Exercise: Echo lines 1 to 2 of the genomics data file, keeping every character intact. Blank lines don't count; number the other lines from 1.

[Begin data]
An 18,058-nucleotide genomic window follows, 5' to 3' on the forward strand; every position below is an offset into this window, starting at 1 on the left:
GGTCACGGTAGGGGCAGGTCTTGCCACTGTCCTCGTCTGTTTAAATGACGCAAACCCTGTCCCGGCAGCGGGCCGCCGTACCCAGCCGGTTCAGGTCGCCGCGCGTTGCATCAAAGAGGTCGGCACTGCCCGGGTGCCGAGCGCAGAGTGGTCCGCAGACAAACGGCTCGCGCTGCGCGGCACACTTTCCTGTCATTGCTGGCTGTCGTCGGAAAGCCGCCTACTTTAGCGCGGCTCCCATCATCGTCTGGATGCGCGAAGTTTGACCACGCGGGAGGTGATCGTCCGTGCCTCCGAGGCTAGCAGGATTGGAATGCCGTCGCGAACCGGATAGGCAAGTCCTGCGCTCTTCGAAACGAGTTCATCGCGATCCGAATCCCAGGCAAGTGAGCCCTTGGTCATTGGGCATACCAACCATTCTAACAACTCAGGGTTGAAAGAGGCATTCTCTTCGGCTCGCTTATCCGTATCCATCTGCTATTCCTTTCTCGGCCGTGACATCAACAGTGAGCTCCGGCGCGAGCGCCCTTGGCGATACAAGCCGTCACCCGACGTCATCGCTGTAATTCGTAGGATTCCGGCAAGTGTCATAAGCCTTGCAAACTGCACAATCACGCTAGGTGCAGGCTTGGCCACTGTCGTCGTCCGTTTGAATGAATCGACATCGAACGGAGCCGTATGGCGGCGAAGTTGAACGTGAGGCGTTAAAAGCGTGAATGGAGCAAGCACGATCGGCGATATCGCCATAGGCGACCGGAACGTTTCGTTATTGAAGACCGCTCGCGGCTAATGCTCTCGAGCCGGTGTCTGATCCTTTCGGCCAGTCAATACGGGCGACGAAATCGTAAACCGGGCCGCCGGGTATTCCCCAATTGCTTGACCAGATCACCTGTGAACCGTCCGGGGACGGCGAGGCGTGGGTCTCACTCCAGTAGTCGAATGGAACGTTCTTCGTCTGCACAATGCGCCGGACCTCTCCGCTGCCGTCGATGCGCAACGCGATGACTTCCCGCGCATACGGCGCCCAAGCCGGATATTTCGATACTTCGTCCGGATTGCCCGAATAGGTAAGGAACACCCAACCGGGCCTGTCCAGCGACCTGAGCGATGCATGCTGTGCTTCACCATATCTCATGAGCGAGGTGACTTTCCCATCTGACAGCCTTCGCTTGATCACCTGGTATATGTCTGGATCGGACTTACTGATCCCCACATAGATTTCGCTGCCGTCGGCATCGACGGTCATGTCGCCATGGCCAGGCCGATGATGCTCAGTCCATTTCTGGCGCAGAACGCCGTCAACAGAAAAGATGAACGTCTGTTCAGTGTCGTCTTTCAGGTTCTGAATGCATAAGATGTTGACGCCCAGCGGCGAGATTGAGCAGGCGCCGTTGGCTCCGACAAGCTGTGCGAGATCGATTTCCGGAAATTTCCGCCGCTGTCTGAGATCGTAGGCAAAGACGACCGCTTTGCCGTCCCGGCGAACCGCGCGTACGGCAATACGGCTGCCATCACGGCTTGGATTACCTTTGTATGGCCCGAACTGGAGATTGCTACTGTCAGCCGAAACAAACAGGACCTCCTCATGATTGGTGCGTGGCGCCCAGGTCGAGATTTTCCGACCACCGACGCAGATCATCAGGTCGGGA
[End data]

An 18,058-nucleotide genomic window follows, 5' to 3' on the forward strand; every position below is an offset into this window, starting at 1 on the left:
GGTCACGGTAGGGGCAGGTCTTGCCACTGTCCTCGTCTGTTTAAATGACGCAAACCCTGTCCCGGCAGCGGGCCGCCGTACCCAGCCGGTTCAGGTCGCCGCGCGTTGCATCAAAGAGGTCGGCACTGCCCGGGTGCCGAGCGCAGAGTGGTCCGCAGACAAACGGCTCGCGCTGCGCGGCACACTTTCCTGTCATTGCTGGCTGTCGTCGGAAAGCCGCCTACTTTAGCGCGGCTCCCATCATCGTCTGGATGCGCGAAGTTTGACCACGCGGGAGGTGATCGTCCGTGCCTCCGAGGCTAGCAGGATTGGAATGCCGTCGCGAACCGGATAGGCAAGTCCTGCGCTCTTCGAAACGAGTTCATCGCGATCCGAATCCCAGGCAAGTGAGCCCTTGGTCATTGGGCATACCAACCATTCTAACAACTCAGGGTTGAAAGAGGCATTCTCTTCGGCTCGCTTATCCGTATCCATCTGCTATTCCTTTCTCGGCCGTGACATCAACAGTGAGCTCCGGCGCGAGCGCCCTTGGCGATACAAGCCGTCACCCGACGTCATCGCTGTAATTCGTAGGATTCCGGCAAGTGTCATAAGCCTTGCAAACTGCACAATCACGCTAGGTGCAGGCTTGGCCACTGTCGTCGTCCGTTTGAATGAATCGACATCGAACGGAGCCGTATGGCGGCGAAGTTGAACGTGAGGCGTTAAAAGCGTGAATGGAGCAAGCACGATCGGCGATATCGCCATAGGCGACCGGAACGTTTCGTTATTGAAGACCGCTCGCGGCTAATGCTCTCGAGCCGGTGTCTGATCCTTTCGGCCAGTCAATACGGGCGACGAAATCGTAAACCGGGCCGCCGGGTATTCCCCAATTGCTTGACCAGATCACCTGTGAACCGTCCGGGGACGGCGAGGCGTGGGTCTCACTCCAGTAGTCGAATGGAACGTTCTTCGTCTGCACAATGCGCCGGACCTCTCCGCTGCCGTCGATGCGCAACGCGATGACTTCCCGCGCATACGGCGCCCAAGCCGGATATTTCGATACTTCGTCCGGATTGCCCGAATAGGTAAGGAACACCCAACCGGGCCTGTCCAGCGACCTGAGCGATGCATGCTGTGCTTCACCATATCTCATGAGCGAGGTGACTTTCCCATCTGACAGCCTTCGCTTGATCACCTGGTATATGTCTGGATCGGACTTACTGATCCCCACATAGATTTCGCTGCCGTCGGCATCGACGGTCATGTCGCCATGGCCAGGCCGATGATGCTCAGTCCATTTCTGGCGCAGAACGCCGTCAACAGAAAAGATGAACGTCTGTTCAGTGTCGTCTTTCAGGTTCTGAATGCATAAGATGTTGACGCCCAGCGGCGAGATTGAGCAGGCGCCGTTGGCTCCGACAAGCTGTGCGAGATCGATTTCCGGAAATTTCCGCCGCTGTCTGAGATCGTAGGCAAAGACGACCGCTTTGCCGTCCCGGCGAACCGCGCGTACGGCAATACGGCTGCCATCACGGCTTGGATTACCTTTGTATGGCCCGAACTGGAGATTGCTACTGTCAGCCGAAACAAACAGGACCTCCTCATGATTGGTGCGTGGCGCCCAGGTCGAGATTTTCCGACCACCGACGCAGATCATCAGGTCGGGA